Complement is a part of innate immunity and plays a key role in host defense. However, if not properly regulated, activated complement can cause inflammatory injury. Recent works have identified complement as a major pathogenic pathway in many human immunological and inflammatory diseases. Among them, dense deposit disease (DDD) is a rare kidney disease caused by dysregulation of the alternative pathway (AP) of complement activation. DDD is characterized by the presence of electron- dense deposits within the glomerular basement membrane of the kidney. Known also as membranoproliferative glomerulonephritis type II (MPGN type II), DDD belongs to the recently introduced pathological entity called C3 glomerulopathy whose definition is glomerular pathology characterized by C3 accumulation with no or limited immunoglobulin deposition. Approximately 10% of DDD patients also develop vision problems with dense deposits underneath retinal pigment epithelial cells that resemble drusen deposits in the eyes of age-related macular degeneration patients. Prognosis of DDD is poor since current treatments are largely nonspecific and about 50% patients eventually progress to end stage renal failure. Mechanistic and therapeutic studies of human DDD have been hampered by the lack of appropriate animal models. We have recently generated a robust mouse model of DDD displaying both kidney and retinal pathologies. The objective of this application is to use this novel mouse model to investigate the pathogenic mechanisms of complement-mediated kidney and retinal injury in DDD and to test the activity of various anti-complement agents in preventing or reversing the kidney and eye pathologies. Our long term goal is to better understand how dysregulated AP complement leads to DDD and other complement-mediated inflammatory disorders and to provide proof of principle for developing novel anti-complement therapies for such human diseases.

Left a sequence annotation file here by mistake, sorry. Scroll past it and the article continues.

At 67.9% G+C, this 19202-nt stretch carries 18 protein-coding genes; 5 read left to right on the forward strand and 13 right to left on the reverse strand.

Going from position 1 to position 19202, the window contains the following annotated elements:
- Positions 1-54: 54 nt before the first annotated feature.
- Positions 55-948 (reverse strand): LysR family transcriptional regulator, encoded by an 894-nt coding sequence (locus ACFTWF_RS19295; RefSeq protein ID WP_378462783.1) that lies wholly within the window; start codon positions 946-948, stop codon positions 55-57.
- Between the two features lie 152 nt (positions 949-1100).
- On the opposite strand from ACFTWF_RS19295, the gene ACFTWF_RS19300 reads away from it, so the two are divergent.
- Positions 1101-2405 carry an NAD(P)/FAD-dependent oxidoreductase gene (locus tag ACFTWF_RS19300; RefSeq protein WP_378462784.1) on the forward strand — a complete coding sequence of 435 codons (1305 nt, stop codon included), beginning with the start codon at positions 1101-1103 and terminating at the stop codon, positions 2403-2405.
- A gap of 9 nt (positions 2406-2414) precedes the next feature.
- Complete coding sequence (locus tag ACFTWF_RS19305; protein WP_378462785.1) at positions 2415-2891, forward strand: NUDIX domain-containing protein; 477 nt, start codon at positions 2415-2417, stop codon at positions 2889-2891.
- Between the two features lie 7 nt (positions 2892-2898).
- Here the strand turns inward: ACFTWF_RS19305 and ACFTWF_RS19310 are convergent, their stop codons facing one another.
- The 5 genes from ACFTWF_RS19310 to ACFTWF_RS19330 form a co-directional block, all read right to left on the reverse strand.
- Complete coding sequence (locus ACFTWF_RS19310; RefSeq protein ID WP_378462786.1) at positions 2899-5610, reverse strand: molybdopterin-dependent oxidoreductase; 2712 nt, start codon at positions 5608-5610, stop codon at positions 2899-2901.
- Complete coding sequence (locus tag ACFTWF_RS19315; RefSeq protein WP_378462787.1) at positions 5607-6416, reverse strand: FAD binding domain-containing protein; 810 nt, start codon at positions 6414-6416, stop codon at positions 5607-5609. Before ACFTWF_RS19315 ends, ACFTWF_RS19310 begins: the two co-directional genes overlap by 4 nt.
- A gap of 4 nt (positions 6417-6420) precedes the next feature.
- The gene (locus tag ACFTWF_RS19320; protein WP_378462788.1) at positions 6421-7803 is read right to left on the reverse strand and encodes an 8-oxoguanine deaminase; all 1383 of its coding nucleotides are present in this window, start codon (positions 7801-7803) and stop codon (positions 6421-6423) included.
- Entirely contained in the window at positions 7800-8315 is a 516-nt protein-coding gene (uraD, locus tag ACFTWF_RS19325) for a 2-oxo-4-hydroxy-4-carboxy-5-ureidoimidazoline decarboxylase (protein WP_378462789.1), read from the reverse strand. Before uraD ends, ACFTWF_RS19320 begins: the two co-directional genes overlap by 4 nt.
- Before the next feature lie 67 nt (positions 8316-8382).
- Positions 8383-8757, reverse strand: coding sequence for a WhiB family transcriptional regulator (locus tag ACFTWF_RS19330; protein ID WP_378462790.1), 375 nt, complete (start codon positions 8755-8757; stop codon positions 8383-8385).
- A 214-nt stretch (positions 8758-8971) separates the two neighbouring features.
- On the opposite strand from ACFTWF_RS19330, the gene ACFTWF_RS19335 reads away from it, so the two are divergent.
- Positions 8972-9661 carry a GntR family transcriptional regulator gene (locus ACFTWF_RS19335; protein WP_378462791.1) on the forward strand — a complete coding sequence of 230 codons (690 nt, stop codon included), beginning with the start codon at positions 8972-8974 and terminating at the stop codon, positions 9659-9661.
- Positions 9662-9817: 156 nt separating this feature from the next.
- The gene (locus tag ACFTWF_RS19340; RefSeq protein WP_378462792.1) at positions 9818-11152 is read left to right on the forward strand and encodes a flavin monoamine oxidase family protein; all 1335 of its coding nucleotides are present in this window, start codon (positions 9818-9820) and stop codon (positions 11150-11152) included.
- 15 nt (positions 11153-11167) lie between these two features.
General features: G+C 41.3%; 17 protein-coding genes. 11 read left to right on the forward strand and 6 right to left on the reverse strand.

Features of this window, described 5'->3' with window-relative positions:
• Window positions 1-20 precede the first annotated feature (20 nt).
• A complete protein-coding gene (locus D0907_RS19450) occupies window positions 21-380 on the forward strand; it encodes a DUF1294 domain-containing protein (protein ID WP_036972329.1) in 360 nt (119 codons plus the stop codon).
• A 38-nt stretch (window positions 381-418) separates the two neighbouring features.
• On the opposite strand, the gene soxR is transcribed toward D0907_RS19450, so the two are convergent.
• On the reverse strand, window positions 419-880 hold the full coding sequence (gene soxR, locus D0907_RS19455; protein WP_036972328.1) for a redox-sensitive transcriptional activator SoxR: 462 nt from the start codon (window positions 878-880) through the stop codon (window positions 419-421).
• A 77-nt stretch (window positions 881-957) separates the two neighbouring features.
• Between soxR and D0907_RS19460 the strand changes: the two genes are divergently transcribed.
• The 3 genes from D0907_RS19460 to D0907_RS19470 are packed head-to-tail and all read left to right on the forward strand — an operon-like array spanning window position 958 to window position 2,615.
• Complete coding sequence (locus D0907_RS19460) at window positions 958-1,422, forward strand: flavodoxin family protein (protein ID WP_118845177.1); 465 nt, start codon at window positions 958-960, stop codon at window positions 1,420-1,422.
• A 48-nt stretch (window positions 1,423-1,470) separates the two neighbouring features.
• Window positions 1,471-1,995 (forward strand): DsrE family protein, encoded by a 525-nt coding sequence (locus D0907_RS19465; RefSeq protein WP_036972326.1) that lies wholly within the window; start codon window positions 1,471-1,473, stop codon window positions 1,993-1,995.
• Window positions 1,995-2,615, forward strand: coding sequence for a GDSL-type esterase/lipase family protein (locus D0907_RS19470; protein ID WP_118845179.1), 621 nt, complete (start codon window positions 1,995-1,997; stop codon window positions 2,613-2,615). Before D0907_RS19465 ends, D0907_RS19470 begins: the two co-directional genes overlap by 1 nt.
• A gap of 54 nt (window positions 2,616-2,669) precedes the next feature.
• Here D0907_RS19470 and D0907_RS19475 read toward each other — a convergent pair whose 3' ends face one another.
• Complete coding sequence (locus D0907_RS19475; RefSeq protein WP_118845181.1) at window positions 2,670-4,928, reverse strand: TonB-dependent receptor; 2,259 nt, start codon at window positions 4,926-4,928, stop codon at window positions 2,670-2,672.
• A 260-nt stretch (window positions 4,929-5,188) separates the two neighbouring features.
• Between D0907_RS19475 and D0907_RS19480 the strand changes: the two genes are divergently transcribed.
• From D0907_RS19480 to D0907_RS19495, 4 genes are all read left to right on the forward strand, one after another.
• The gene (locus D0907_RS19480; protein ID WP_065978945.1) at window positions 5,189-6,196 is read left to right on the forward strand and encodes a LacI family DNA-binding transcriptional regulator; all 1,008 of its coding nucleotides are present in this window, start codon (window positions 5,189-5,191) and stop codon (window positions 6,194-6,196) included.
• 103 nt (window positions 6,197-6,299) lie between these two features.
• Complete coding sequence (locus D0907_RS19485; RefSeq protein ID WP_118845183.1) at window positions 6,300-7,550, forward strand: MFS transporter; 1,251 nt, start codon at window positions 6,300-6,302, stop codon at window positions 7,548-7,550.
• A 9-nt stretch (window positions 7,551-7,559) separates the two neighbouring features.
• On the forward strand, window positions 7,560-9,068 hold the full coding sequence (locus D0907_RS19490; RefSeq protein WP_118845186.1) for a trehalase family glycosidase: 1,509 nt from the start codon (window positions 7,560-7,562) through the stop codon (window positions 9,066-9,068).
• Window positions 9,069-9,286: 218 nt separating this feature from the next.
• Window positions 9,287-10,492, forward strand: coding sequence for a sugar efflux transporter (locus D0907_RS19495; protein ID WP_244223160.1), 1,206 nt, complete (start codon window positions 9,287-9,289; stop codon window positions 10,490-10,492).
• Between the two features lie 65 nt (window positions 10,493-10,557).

This project uses a mouse model to study what causes and how to treat a rare human disease called dense deposit disease (DDD). Patients with DDD often develop kidney failure and vision loss and currently no treatment is available. The proposed studies will help the development of highly specific and effective drugs for these patients.
|Gullipalli, Damodar; Zhang, Fengkui; Sato, Sayaka et al. (2018) Antibody Inhibition of Properdin Prevents Complement-Mediated Intravascular and Extravascular Hemolysis. J Immunol 201:1021-1029|
|Wang, Xiaoxu; Van Lookeren Campagne, Menno; Katschke Jr, Kenneth J et al. (2018) Prevention of Fatal C3 Glomerulopathy by Recombinant Complement Receptor of the Ig Superfamily. J Am Soc Nephrol 29:2053-2059|
|Williams, Allison Lesher; Gullipalli, Damodar; Ueda, Yoshiyasu et al. (2017) C5 inhibition prevents renal failure in a mouse model of lethal C3 glomerulopathy. Kidney Int 91:1386-1397|
|Ueda, Yoshiyasu; Mohammed, Imran; Song, Delu et al. (2017) Murine systemic thrombophilia and hemolytic uremic syndrome from a factor H point mutation. Blood 129:1184-1196|
|Zhang, Congcong; Wang, Chunxiao; Li, Yulin et al. (2017) Complement C3a signaling facilitates skeletal muscle regeneration by regulating monocyte function and trafficking. Nat Commun 8:2078|
|Wang, Yuan; Miwa, Takashi; Ducka-Kokalari, Blerina et al. (2015) Properdin Contributes to Allergic Airway Inflammation through Local C3a Generation. J Immunol 195:1171-81|
|Miao, Jing; Lesher, Allison M; Miwa, Takashi et al. (2014) Tissue-specific deletion of Crry from mouse proximal tubular epithelial cells increases susceptibility to renal ischemia-reperfusion injury. Kidney Int 86:726-37|
|Zhang, Congcong; Li, Yulin; Wang, Chunxiao et al. (2014) Complement 5a receptor mediates angiotensin II-induced cardiac inflammation and remodeling. Arterioscler Thromb Vasc Biol 34:1240-8|
|Lesher, Allison M; Zhou, Lin; Kimura, Yuko et al. (2013) Combination of factor H mutation and properdin deficiency causes severe C3 glomerulonephritis. J Am Soc Nephrol 24:53-65|
|Lesher, Allison M; Nilsson, Bo; Song, Wen-Chao (2013) Properdin in complement activation and tissue injury. Mol Immunol 56:191-8|
Showing the most recent 10 out of 20 publications